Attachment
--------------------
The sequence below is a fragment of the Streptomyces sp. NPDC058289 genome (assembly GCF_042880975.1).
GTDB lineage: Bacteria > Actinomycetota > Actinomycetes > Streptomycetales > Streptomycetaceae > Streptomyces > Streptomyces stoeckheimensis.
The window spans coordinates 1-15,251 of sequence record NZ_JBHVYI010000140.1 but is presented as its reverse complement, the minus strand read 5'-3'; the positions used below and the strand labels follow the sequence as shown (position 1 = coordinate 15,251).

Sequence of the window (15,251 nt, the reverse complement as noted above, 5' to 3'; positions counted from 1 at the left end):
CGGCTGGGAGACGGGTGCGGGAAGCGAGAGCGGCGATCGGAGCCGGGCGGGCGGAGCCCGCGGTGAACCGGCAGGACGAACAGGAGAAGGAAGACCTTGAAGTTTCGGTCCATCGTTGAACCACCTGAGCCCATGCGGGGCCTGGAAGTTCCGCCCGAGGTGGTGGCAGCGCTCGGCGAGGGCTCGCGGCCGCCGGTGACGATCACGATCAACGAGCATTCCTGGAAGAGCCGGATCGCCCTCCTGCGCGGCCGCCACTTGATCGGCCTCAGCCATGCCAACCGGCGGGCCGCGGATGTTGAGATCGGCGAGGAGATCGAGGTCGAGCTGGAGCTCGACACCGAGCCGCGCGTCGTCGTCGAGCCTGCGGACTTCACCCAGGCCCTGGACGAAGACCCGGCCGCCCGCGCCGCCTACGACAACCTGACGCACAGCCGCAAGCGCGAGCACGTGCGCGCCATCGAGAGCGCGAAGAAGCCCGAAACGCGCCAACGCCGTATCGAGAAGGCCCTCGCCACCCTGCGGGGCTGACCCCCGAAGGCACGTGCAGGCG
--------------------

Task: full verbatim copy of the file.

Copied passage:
The sequence below is a fragment of the Streptomyces sp. NPDC058289 genome (assembly GCF_042880975.1).
GTDB lineage: Bacteria > Actinomycetota > Actinomycetes > Streptomycetales > Streptomycetaceae > Streptomyces > Streptomyces stoeckheimensis.
The window spans coordinates 1-15,251 of sequence record NZ_JBHVYI010000140.1 but is presented as its reverse complement, the minus strand read 5'-3'; the positions used below and the strand labels follow the sequence as shown (position 1 = coordinate 15,251).

Sequence of the window (15,251 nt, the reverse complement as noted above, 5' to 3'; positions counted from 1 at the left end):
CGGCTGGGAGACGGGTGCGGGAAGCGAGAGCGGCGATCGGAGCCGGGCGGGCGGAGCCCGCGGTGAACCGGCAGGACGAACAGGAGAAGGAAGACCTTGAAGTTTCGGTCCATCGTTGAACCACCTGAGCCCATGCGGGGCCTGGAAGTTCCGCCCGAGGTGGTGGCAGCGCTCGGCGAGGGCTCGCGGCCGCCGGTGACGATCACGATCAACGAGCATTCCTGGAAGAGCCGGATCGCCCTCCTGCGCGGCCGCCACTTGATCGGCCTCAGCCATGCCAACCGGCGGGCCGCGGATGTTGAGATCGGCGAGGAGATCGAGGTCGAGCTGGAGCTCGACACCGAGCCGCGCGTCGTCGTCGAGCCTGCGGACTTCACCCAGGCCCTGGACGAAGACCCGGCCGCCCGCGCCGCCTACGACAACCTGACGCACAGCCGCAAGCGCGAGCACGTGCGCGCCATCGAGAGCGCGAAGAAGCCCGAAACGCGCCAACGCCGTATCGAGAAGGCCCTCGCCACCCTGCGGGGCTGACCCCCGAAGGCACGTGCAGGCG